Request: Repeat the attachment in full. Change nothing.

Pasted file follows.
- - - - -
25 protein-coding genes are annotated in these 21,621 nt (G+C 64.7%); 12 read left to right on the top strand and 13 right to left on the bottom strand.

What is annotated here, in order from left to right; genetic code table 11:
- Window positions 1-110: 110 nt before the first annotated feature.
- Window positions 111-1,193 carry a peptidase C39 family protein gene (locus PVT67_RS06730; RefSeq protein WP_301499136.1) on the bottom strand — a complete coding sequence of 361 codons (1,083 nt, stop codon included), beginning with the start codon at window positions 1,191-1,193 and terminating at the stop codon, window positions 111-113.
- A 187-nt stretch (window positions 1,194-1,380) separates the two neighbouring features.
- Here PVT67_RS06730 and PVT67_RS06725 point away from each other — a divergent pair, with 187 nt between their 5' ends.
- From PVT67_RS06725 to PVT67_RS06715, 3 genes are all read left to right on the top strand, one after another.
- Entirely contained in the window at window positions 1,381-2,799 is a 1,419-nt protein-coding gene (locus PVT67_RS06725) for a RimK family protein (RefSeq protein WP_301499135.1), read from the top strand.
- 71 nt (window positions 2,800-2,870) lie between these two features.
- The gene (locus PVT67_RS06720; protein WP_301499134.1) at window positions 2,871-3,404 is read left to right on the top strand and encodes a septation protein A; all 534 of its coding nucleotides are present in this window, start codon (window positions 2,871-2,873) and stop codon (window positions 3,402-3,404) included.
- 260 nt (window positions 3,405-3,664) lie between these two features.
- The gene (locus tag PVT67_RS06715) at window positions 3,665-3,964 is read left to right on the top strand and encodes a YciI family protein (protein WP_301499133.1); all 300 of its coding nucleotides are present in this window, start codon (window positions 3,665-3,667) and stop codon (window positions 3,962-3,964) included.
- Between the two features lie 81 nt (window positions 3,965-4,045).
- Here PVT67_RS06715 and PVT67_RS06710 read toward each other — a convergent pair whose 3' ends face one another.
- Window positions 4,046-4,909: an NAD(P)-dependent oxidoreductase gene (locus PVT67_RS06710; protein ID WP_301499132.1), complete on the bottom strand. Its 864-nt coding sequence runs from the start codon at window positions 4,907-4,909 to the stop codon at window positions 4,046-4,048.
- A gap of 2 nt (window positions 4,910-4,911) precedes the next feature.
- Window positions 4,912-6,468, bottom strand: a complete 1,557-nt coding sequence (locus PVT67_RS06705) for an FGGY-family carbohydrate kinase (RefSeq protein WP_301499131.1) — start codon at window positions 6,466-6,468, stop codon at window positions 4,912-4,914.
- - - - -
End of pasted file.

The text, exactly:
25 protein-coding genes are annotated in these 21,621 nt (G+C 64.7%); 12 read left to right on the top strand and 13 right to left on the bottom strand.

What is annotated here, in order from left to right; genetic code table 11:
- Window positions 1-110: 110 nt before the first annotated feature.
- Window positions 111-1,193 carry a peptidase C39 family protein gene (locus PVT67_RS06730; RefSeq protein WP_301499136.1) on the bottom strand — a complete coding sequence of 361 codons (1,083 nt, stop codon included), beginning with the start codon at window positions 1,191-1,193 and terminating at the stop codon, window positions 111-113.
- A 187-nt stretch (window positions 1,194-1,380) separates the two neighbouring features.
- Here PVT67_RS06730 and PVT67_RS06725 point away from each other — a divergent pair, with 187 nt between their 5' ends.
- From PVT67_RS06725 to PVT67_RS06715, 3 genes are all read left to right on the top strand, one after another.
- Entirely contained in the window at window positions 1,381-2,799 is a 1,419-nt protein-coding gene (locus PVT67_RS06725) for a RimK family protein (RefSeq protein WP_301499135.1), read from the top strand.
- 71 nt (window positions 2,800-2,870) lie between these two features.
- The gene (locus PVT67_RS06720; protein WP_301499134.1) at window positions 2,871-3,404 is read left to right on the top strand and encodes a septation protein A; all 534 of its coding nucleotides are present in this window, start codon (window positions 2,871-2,873) and stop codon (window positions 3,402-3,404) included.
- 260 nt (window positions 3,405-3,664) lie between these two features.
- The gene (locus tag PVT67_RS06715) at window positions 3,665-3,964 is read left to right on the top strand and encodes a YciI family protein (protein WP_301499133.1); all 300 of its coding nucleotides are present in this window, start codon (window positions 3,665-3,667) and stop codon (window positions 3,962-3,964) included.
- Between the two features lie 81 nt (window positions 3,965-4,045).
- Here PVT67_RS06715 and PVT67_RS06710 read toward each other — a convergent pair whose 3' ends face one another.
- Window positions 4,046-4,909: an NAD(P)-dependent oxidoreductase gene (locus PVT67_RS06710; protein ID WP_301499132.1), complete on the bottom strand. Its 864-nt coding sequence runs from the start codon at window positions 4,907-4,909 to the stop codon at window positions 4,046-4,048.
- A gap of 2 nt (window positions 4,910-4,911) precedes the next feature.
- Window positions 4,912-6,468, bottom strand: a complete 1,557-nt coding sequence (locus PVT67_RS06705) for an FGGY-family carbohydrate kinase (RefSeq protein WP_301499131.1) — start codon at window positions 6,466-6,468, stop codon at window positions 4,912-4,914.